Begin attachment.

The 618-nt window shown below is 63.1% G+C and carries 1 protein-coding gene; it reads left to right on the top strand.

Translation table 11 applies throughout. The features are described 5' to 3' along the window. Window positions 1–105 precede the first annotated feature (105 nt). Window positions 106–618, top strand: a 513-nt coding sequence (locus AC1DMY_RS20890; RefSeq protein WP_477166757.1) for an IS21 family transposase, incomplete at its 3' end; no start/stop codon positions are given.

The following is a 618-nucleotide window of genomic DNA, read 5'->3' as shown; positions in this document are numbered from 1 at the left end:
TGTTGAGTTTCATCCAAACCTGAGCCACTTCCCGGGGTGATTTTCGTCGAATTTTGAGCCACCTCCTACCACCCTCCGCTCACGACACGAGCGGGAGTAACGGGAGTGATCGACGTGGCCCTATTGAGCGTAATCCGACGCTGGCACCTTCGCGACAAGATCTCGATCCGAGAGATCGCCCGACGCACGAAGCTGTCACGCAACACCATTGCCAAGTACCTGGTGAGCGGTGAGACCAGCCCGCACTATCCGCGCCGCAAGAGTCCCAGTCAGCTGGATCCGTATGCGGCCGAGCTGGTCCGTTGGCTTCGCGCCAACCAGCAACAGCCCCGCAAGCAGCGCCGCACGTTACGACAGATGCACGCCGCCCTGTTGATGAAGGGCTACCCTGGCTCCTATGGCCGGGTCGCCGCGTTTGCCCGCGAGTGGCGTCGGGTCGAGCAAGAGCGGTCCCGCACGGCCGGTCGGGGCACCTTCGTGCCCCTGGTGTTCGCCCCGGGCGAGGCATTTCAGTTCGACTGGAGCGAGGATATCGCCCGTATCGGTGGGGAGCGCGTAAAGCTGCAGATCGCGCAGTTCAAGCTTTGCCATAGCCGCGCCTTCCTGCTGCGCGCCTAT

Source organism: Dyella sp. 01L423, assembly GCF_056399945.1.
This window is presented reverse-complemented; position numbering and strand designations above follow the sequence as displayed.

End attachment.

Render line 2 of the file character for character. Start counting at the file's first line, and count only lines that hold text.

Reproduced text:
Translation table 11 applies throughout. The features are described 5' to 3' along the window. Window positions 1–105 precede the first annotated feature (105 nt). Window positions 106–618, top strand: a 513-nt coding sequence (locus AC1DMY_RS20890; RefSeq protein WP_477166757.1) for an IS21 family transposase, incomplete at its 3' end; no start/stop codon positions are given.